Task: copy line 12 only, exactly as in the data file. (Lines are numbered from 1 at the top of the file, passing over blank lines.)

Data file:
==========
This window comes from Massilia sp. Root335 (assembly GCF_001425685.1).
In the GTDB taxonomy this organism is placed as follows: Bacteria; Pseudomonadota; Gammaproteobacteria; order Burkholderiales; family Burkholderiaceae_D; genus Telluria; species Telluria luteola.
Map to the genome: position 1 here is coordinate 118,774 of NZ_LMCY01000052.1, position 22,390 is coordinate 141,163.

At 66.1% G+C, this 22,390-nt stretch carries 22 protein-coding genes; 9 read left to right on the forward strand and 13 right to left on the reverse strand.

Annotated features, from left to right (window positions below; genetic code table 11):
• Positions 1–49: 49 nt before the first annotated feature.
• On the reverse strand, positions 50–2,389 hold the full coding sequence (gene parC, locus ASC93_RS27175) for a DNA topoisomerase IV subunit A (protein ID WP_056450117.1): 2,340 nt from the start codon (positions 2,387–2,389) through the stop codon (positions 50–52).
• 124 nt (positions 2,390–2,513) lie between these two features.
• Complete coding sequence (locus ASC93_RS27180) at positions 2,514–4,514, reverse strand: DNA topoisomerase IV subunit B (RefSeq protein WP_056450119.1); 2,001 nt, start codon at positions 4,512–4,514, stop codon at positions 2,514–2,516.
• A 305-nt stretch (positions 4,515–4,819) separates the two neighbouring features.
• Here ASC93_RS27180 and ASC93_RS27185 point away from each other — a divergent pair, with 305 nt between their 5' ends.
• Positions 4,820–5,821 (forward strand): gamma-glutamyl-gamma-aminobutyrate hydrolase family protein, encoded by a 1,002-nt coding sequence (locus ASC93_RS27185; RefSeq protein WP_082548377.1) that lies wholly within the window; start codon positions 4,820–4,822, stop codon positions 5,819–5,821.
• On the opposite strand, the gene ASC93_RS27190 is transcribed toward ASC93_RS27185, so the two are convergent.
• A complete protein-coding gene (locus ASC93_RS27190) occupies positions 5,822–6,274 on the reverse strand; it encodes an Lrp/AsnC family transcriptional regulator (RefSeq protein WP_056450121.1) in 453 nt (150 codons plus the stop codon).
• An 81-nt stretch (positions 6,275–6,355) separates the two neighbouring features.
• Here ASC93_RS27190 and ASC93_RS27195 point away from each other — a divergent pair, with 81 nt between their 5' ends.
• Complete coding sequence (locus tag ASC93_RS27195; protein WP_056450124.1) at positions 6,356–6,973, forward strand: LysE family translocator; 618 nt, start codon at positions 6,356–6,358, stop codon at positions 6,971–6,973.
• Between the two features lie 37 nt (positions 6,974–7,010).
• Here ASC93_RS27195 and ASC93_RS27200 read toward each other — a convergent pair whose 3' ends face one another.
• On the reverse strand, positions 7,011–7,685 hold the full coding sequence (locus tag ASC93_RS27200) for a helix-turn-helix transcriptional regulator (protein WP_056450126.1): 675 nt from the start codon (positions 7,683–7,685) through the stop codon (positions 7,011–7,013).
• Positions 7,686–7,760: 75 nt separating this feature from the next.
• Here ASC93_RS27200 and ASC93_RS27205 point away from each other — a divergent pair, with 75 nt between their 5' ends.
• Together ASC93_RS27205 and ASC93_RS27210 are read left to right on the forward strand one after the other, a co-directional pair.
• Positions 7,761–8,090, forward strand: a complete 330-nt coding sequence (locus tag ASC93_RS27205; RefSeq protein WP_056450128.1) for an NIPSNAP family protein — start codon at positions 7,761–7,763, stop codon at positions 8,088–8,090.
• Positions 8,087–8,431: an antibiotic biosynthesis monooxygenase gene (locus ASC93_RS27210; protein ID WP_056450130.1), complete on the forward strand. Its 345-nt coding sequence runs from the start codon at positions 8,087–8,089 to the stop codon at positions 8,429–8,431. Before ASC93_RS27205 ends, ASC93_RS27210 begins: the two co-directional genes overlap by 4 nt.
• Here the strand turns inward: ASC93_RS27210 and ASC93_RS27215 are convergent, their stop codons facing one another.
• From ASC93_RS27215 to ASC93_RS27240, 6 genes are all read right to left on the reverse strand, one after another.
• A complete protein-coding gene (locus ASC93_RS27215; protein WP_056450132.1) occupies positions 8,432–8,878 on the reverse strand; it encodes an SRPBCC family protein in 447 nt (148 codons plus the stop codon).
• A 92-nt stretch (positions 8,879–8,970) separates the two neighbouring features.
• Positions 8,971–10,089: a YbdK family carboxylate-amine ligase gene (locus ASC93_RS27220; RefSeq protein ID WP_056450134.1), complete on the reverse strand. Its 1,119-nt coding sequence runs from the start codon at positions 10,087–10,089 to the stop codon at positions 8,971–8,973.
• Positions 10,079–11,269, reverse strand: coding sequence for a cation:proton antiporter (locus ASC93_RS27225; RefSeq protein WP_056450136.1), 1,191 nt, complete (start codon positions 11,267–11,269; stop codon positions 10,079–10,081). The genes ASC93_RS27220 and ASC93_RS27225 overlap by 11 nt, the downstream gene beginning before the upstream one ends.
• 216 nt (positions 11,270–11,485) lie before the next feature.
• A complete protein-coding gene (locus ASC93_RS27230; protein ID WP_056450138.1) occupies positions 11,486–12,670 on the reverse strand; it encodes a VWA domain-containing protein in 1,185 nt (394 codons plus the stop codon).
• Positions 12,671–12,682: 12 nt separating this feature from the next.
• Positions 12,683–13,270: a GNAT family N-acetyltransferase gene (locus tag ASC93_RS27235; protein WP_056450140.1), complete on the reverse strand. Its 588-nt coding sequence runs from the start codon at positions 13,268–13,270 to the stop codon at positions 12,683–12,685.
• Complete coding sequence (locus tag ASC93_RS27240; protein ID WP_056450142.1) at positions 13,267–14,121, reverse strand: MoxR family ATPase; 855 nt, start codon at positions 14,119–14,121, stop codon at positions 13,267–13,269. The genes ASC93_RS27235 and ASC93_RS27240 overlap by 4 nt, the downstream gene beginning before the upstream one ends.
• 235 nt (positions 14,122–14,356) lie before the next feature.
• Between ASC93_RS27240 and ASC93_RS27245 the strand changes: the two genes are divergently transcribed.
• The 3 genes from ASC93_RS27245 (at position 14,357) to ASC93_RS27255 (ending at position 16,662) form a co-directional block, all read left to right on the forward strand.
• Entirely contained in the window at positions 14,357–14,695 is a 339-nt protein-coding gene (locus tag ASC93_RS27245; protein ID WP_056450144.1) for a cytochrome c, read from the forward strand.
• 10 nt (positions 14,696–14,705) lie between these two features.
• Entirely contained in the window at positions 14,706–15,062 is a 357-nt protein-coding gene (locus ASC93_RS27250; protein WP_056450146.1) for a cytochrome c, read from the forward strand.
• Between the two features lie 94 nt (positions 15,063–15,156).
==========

• Positions 4,820–5,821 (forward strand): gamma-glutamyl-gamma-aminobutyrate hydrolase family protein, encoded by a 1,002-nt coding sequence (locus ASC93_RS27185; RefSeq protein WP_082548377.1) that lies wholly within the window; start codon positions 4,820–4,822, stop codon positions 5,819–5,821.